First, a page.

Stopping distance is calculated by multiplying current speed (MPH) times 1.5. The result is feet traveled per second (FTS). For example, a tractor-trailer traveling at 65 MPH travels approximately 100 feet per second (65 x 1.5 = 97.5 FTS). At this speed, one can travel the length of a football field (300 ft.) in just a few seconds.
A lot of bad things can happen in that time if you are not completely focused on the road ahead and around you. So in this day and time, when we are given all these great electronic tools and devices and our lives have become so busy that we feel forced to accomplish multiple tasks every waking hour, how do we stop this cycle?
By reducing your distractions behind the wheel!
- Plan ahead – You should review your trip in detail before leaving and program your GPS accordingly if you use one. If adjustments are needed in your route, pull off the highway onto an on ramp or lot and enter a new destination, or review your map before resuming your trip. If you are still having trouble call your fleet manager or night/weekend operations and they can assist you in finding what you are looking for! If you own a smart phone install the Google Earth app, but again ONLY use it when stopped.
- Be mentally and emotionally sharp – Get adequate rest before you head out and never rely on caffeine or other energy drinks. Avoid heavy meals and exercise regularly to boost energy and relieve stress. We know family and personal issues are very difficult to leave outside of your truck, but try to leave those to non-driving times. Schedule call times with your family, and should your family call while driving ask them if you can call back at a safer time. We recommend while driving to not answer calls, text or pick up a hand held device for any reason.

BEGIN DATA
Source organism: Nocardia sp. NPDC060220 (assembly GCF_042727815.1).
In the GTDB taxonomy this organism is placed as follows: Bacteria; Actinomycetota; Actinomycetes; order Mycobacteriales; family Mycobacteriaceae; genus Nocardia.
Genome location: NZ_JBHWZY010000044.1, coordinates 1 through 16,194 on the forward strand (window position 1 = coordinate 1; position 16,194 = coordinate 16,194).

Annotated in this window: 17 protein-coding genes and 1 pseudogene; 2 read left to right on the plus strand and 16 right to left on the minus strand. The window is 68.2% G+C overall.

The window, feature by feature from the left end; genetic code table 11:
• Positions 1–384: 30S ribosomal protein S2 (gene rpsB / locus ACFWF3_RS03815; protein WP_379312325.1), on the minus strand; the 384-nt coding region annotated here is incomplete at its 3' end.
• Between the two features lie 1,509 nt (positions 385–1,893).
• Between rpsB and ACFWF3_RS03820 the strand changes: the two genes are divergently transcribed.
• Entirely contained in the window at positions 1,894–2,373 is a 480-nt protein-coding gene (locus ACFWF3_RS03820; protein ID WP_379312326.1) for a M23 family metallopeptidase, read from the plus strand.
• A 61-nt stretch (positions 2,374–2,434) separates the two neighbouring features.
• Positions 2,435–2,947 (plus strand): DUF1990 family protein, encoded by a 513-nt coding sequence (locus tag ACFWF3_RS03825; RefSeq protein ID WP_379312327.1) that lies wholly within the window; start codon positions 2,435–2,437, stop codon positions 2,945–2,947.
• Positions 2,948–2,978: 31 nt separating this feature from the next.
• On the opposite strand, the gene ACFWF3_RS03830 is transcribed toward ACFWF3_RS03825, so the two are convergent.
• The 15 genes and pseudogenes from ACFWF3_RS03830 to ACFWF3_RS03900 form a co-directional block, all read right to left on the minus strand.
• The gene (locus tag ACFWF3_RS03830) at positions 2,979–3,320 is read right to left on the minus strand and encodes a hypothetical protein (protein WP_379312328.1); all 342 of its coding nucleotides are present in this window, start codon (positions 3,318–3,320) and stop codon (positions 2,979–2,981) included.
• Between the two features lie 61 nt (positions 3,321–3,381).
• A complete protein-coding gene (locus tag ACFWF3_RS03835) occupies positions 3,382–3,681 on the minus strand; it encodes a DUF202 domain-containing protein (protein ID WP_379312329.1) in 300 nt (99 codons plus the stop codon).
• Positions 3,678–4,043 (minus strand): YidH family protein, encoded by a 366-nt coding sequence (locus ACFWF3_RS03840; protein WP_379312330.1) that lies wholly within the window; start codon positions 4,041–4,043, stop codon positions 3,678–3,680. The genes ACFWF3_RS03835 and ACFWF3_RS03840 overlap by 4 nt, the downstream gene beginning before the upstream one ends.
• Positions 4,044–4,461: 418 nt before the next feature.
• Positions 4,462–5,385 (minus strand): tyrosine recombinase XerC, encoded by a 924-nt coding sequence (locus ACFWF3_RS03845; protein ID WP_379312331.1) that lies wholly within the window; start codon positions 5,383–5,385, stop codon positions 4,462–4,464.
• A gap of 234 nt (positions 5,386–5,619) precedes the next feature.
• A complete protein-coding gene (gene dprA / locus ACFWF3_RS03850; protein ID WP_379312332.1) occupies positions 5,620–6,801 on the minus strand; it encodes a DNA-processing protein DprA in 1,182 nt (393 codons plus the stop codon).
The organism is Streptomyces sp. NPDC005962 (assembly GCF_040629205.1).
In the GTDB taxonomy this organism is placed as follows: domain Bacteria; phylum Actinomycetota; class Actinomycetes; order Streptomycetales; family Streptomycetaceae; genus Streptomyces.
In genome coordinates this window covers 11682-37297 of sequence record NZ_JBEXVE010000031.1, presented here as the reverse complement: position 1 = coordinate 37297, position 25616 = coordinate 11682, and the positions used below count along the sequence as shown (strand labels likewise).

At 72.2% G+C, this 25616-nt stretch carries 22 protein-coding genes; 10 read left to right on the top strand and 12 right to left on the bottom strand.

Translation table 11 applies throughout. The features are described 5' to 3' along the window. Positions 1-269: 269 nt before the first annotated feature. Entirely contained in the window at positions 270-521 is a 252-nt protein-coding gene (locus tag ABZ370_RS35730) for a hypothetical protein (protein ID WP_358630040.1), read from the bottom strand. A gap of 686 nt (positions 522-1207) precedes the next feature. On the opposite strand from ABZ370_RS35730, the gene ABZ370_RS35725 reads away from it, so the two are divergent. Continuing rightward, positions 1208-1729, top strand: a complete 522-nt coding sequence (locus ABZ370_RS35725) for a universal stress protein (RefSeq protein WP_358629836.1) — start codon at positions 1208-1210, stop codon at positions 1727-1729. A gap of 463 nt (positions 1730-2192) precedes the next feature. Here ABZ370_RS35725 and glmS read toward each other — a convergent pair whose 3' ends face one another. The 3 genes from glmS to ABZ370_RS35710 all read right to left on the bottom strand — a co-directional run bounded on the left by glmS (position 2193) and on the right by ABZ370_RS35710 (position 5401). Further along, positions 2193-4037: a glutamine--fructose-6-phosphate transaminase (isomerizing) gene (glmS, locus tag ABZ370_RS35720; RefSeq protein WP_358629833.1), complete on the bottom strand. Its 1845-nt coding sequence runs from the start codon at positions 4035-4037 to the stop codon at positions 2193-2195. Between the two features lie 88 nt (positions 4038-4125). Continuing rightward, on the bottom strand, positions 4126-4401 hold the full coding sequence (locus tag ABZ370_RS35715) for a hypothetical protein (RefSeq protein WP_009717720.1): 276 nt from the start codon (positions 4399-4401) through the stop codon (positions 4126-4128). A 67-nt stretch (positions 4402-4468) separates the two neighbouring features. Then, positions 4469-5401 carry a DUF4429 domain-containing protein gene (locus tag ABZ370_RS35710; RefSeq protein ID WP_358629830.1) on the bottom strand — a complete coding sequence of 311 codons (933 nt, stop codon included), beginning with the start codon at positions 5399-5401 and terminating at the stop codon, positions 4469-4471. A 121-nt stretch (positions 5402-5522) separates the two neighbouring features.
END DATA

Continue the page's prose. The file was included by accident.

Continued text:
- Good rules of thumb to help with self-discipline:
- Keep devices out of reach – out of sight and out of mind keeps the distractions at bay.
- Voicemails are there for a reason – to allow you to call someone back. Most all calls can be returned once you are parked in a safe location.
- Turn on your device auto messaging to “I’m driving right now”.
- Be attentive to the road ahead – Keep your eyes on the road and only make quick glances to mirrors. Do you ever see a quarterback in the middle of a play stare at the side line? Well if they do it only takes one time and that’s when a 380lb linebacker does a ground check on them! Also, when hazards are present, such as bad weather and construction zones, slow down and leave extra distance or find a safe place to park until conditions or traffic around you improves.
We want you back home safely with your family at the end of your trip and enjoying your time with them!
Many of you have worked very hard throughout your career at this point to not have been in/involved in an accident, and at Cline Wood, a Marsh & McLennan Agency, our hats are off to you because you have followed your personal rules and not allowed yourself to get distracted!
So please continue to be safe and don’t let distracted driving destroy the career you’ve worked so hard to achieve!
Good judgment calls and decisions will bring you many safe miles!